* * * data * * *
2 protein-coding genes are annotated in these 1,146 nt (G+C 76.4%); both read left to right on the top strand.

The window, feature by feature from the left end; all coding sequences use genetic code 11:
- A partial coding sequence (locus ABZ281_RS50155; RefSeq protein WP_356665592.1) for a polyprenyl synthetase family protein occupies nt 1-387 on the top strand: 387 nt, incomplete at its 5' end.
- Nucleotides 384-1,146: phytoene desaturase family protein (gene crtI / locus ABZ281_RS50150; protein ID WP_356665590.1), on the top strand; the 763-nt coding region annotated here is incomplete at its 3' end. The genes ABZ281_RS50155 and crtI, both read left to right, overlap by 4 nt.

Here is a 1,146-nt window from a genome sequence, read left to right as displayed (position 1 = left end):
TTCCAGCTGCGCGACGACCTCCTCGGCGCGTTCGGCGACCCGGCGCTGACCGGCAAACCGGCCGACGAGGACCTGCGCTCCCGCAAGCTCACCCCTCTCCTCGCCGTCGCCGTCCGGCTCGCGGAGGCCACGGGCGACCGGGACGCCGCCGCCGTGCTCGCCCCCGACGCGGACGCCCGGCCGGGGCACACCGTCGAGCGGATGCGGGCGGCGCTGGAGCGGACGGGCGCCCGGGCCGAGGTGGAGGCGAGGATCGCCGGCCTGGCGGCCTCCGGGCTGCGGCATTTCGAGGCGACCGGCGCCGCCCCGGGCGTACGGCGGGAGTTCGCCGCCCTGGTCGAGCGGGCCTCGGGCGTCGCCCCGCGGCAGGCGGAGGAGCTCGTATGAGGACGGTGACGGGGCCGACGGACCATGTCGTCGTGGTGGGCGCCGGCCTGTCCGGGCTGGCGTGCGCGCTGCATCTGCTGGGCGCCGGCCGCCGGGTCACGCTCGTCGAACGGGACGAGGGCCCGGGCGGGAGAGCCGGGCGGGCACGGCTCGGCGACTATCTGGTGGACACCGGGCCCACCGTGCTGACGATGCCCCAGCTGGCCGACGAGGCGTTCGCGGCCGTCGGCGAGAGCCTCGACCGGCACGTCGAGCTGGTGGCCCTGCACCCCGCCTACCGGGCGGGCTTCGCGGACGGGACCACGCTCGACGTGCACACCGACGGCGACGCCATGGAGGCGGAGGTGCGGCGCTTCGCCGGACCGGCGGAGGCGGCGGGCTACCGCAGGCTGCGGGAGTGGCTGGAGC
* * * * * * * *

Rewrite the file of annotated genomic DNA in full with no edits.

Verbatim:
2 protein-coding genes are annotated in these 1,146 nt (G+C 76.4%); both read left to right on the top strand.

The window, feature by feature from the left end; all coding sequences use genetic code 11:
- A partial coding sequence (locus ABZ281_RS50155; RefSeq protein WP_356665592.1) for a polyprenyl synthetase family protein occupies nt 1-387 on the top strand: 387 nt, incomplete at its 5' end.
- Nucleotides 384-1,146: phytoene desaturase family protein (gene crtI / locus ABZ281_RS50150; protein ID WP_356665590.1), on the top strand; the 763-nt coding region annotated here is incomplete at its 3' end. The genes ABZ281_RS50155 and crtI, both read left to right, overlap by 4 nt.

Here is a 1,146-nt window from a genome sequence, read left to right as displayed (position 1 = left end):
TTCCAGCTGCGCGACGACCTCCTCGGCGCGTTCGGCGACCCGGCGCTGACCGGCAAACCGGCCGACGAGGACCTGCGCTCCCGCAAGCTCACCCCTCTCCTCGCCGTCGCCGTCCGGCTCGCGGAGGCCACGGGCGACCGGGACGCCGCCGCCGTGCTCGCCCCCGACGCGGACGCCCGGCCGGGGCACACCGTCGAGCGGATGCGGGCGGCGCTGGAGCGGACGGGCGCCCGGGCCGAGGTGGAGGCGAGGATCGCCGGCCTGGCGGCCTCCGGGCTGCGGCATTTCGAGGCGACCGGCGCCGCCCCGGGCGTACGGCGGGAGTTCGCCGCCCTGGTCGAGCGGGCCTCGGGCGTCGCCCCGCGGCAGGCGGAGGAGCTCGTATGAGGACGGTGACGGGGCCGACGGACCATGTCGTCGTGGTGGGCGCCGGCCTGTCCGGGCTGGCGTGCGCGCTGCATCTGCTGGGCGCCGGCCGCCGGGTCACGCTCGTCGAACGGGACGAGGGCCCGGGCGGGAGAGCCGGGCGGGCACGGCTCGGCGACTATCTGGTGGACACCGGGCCCACCGTGCTGACGATGCCCCAGCTGGCCGACGAGGCGTTCGCGGCCGTCGGCGAGAGCCTCGACCGGCACGTCGAGCTGGTGGCCCTGCACCCCGCCTACCGGGCGGGCTTCGCGGACGGGACCACGCTCGACGTGCACACCGACGGCGACGCCATGGAGGCGGAGGTGCGGCGCTTCGCCGGACCGGCGGAGGCGGCGGGCTACCGCAGGCTGCGGGAGTGGCTGGAGC